Level 3 Communications

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Level 3 Communications

Level 3 Communications, Inc., an international communications company, operates one of the largest Internet backbones in the world, connecting 180 markets in 18 countries. The company serves a broad range of wholesale, enterprise and content customers with a comprehensive suite of services including: Internet Protocol (IP) services, broadband transport and infrastructure services, co-location services, voice and voice over IP services, content delivery and media distribution services.
 
Recently the company announced that it has been selected by Joost to support its Internet television service, providing Joost with network solutions including high-speed Internet access and co-location services in North America and Europe.
 
I had the chance to catch up with Cary Tengler, Level 3’s director of partner development who told me about the company’s latest initiatives and a bold prediction for where the industry will be in five years.
 
RT: Please outline your new corporate initiatives
CT: As it relates to the Internet Telephony audience, most notable are a couple of initiatives in our Business Markets group. Through a series of acquisitions, we’ve built a robust enterprise services business. With a corporate commitment to continue to develop that business, we’re building a suite of solutions and targeting a number of vertical markets, including financial services and health care that truly leverages our extensive metro network assets. In addition, we’re reaching out to a number of existing and new technology partners and their channel partners to extend our reach in these markets.
 
RT: How is IP communications changing your company’s strategy?
CT: Level 3’s was founded in 1998 to build an IP-based network that would provide the basis for IP communications. So I guess you could say that the realization of IP communications as the emerging industry standard validates — rather than changes — our strategy. IP communications are why we built the company.
 
RT: How has SIP changed communications?
CT: SIP provides the foundation that is enabling the integration of voice and data on an industry-wide level and making the integration tools available to a vast number of service providers, programmers, and even end-users. Historically, voice and data convergence was done in a single vendor environment due to a lack of standard protocols and integration challenges. The combination of SIP and Web services is making convergence a reality today and several of Level 3’s Technology Alliance Program partners have seen a lot of recent success here.
 
RT: What is the biggest request coming from your customer base?
CT: We’re seeing enormous demand for basic network services like MPLS, high-speed IP, and Ethernet-based services. We’re also seeing lots of interest in video, streaming and content delivery services from both wholesale and enterprise customers. On the voice front, SIP trunking and contact center solutions are very much in demand.
 
RT: How are you answering their demands?
CT: The industry is moving so fast and change is so constant that we realize we can’t meet all of our customer demands organically. To that end, we’ve been aggressively building, buying and partnering to bring the right services and solutions to market. Over the past 18 months, Level 3 has acquired eight companies or parts of companies and invested heavily in our three partner programs, Master Resellers, TAP, and the Business Partner Program.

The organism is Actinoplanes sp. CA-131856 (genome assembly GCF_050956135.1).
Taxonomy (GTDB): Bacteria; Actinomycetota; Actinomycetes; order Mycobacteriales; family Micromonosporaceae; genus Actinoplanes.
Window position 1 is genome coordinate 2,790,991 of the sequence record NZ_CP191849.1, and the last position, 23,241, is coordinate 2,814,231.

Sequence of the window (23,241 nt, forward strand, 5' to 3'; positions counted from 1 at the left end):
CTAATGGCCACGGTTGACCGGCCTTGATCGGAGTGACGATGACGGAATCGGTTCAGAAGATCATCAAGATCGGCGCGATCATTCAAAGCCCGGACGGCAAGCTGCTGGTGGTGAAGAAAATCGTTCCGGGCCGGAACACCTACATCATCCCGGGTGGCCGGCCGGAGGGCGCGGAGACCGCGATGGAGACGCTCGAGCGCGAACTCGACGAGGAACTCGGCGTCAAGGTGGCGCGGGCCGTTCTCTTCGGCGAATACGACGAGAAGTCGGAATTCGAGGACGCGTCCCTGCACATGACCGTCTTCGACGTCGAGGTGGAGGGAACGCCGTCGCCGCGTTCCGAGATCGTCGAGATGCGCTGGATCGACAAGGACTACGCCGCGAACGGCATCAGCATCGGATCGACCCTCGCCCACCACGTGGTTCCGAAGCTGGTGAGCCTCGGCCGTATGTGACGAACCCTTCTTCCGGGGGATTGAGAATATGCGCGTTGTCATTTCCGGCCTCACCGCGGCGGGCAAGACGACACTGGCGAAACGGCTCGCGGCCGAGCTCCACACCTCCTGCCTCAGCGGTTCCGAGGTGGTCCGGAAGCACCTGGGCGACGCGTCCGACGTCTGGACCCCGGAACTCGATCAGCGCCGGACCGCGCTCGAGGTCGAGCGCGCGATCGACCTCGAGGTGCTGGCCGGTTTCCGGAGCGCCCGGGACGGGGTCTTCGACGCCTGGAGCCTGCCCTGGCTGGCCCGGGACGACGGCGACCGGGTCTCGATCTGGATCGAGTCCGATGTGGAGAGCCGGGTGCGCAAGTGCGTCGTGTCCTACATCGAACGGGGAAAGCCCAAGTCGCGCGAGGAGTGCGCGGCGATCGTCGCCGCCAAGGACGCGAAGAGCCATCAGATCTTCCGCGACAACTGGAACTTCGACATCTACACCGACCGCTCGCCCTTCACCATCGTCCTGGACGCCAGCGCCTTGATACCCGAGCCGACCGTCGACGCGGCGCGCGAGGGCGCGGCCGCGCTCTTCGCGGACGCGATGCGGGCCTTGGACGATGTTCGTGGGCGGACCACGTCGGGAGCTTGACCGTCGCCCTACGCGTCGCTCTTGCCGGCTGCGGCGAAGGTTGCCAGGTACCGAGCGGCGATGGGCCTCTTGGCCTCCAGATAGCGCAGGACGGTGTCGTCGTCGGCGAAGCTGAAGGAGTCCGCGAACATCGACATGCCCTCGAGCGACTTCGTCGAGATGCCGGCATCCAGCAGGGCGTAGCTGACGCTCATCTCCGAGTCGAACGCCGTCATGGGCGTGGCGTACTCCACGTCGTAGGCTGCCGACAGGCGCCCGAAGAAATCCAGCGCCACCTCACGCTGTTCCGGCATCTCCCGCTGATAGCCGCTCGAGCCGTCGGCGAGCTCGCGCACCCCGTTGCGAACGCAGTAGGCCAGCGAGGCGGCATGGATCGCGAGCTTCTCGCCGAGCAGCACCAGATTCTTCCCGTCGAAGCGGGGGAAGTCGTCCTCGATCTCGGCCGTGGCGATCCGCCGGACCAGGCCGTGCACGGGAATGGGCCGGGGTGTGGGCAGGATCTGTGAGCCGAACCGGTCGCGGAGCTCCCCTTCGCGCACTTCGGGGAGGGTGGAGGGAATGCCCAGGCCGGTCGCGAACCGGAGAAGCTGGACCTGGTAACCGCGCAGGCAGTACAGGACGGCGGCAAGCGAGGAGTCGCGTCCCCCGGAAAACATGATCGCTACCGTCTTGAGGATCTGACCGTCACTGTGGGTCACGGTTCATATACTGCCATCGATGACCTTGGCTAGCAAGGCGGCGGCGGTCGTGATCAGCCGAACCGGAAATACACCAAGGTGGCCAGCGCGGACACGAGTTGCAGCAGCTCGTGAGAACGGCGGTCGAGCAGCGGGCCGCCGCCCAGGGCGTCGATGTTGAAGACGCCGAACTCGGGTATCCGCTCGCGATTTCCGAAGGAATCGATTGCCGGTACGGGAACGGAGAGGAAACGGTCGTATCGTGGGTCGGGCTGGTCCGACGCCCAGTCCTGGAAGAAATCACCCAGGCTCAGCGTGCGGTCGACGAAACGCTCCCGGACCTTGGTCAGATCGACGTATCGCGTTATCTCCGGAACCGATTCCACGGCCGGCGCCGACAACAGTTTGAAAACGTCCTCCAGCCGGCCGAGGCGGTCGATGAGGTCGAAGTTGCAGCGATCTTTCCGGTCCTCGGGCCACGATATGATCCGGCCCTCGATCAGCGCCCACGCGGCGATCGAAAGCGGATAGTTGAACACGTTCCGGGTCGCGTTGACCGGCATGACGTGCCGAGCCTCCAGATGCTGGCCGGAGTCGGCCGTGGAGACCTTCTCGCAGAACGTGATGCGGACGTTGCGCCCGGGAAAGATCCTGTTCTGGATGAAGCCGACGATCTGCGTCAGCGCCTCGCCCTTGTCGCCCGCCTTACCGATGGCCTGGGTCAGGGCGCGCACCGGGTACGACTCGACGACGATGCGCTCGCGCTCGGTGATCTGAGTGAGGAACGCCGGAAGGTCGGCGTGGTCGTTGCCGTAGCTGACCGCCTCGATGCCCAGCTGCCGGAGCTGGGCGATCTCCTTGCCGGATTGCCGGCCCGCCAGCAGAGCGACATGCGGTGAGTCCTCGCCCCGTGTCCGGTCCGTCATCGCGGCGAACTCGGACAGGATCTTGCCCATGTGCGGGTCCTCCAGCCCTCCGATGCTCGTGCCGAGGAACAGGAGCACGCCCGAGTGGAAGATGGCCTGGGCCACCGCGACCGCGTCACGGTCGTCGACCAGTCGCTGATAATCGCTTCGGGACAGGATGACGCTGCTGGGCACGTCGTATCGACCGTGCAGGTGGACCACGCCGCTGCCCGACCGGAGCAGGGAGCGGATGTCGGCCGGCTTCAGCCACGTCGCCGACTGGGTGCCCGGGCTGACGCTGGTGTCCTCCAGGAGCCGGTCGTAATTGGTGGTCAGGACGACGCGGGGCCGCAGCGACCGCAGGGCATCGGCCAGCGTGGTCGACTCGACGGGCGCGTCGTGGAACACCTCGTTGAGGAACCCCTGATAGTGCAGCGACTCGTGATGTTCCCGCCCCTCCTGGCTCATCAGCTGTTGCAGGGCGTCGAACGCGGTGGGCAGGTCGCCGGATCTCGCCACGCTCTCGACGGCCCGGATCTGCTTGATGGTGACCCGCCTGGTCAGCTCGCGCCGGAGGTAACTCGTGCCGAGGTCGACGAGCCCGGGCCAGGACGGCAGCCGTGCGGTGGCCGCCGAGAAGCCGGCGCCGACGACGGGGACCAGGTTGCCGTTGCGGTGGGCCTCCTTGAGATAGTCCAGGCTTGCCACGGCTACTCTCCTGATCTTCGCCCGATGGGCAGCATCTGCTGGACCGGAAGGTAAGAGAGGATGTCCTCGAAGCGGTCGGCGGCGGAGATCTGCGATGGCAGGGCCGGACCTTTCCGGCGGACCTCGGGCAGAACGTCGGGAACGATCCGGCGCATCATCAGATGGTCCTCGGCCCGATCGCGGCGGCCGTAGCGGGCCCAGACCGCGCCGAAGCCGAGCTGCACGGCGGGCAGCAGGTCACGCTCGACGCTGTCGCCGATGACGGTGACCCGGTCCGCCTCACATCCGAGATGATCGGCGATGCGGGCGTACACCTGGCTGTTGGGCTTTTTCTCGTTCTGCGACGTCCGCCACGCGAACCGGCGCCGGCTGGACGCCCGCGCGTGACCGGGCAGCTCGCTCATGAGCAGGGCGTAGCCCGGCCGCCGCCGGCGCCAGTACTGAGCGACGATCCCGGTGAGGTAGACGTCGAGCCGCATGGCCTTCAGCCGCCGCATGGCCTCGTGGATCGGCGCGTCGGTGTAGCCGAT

RT: What do you think the future of the market is?
CT: We are optimistic about the market. Global demand for bandwidth is increasing, video-centric consumer behaviors will drive even more demand, and we’re now beginning to see business-oriented UC solutions that are affordable and provide a solid ROI to organizations from SMBs to the Fortune 500 enterprises.
 
RT: How about Microsoft?
CT: In the communications arena, they’ve articulated a software-centric vision for both VoIP and unified communications which is gaining traction with both SPs and end-users. And Gartner recently rated Microsoft very highly in the UC Magic Quadrant. They will be a factor in UC.
 
RT: How will wireless technologies change our market?
CT: I believe we’ll see mobile phones continue to take market share from landlines due to continued price erosion and convenience. In the enterprise, we’ll see fixed mobile convergence that takes advantage of feature-rich handsets that will enable presence, messaging, video, and collaboration services to be integrated into a wide variety of enterprise applications.
 
RT: What sorts of things will we be hearing about during your presentation at ITEXPO?
CT: I’m participating in a panel discussion called Streamline and Integrate Your Business Processes, and we’ll be focusing on how companies are deploying unified communications to improve their business results.
 
RT: What do you want the industry to know about your company?
CT: That Level 3 has moved beyond its historic “carrier’s carrier” business and is now an innovative industry leader in wholesale, content and enterprise IP communications services.
 
RT: How will communications evolve over the next five years?
CT: We’ll see continued development in unified communications, in particular a much tighter integration with various productivity and business applications. Peer-to-peer technologies will also play an increasingly important role.
 
RT: Please make one surprising prediction we will see in 5 years?
CT: I believe that three of the top five PBX vendors will no longer be in business — or they’ll be operating a substantially different business than today.


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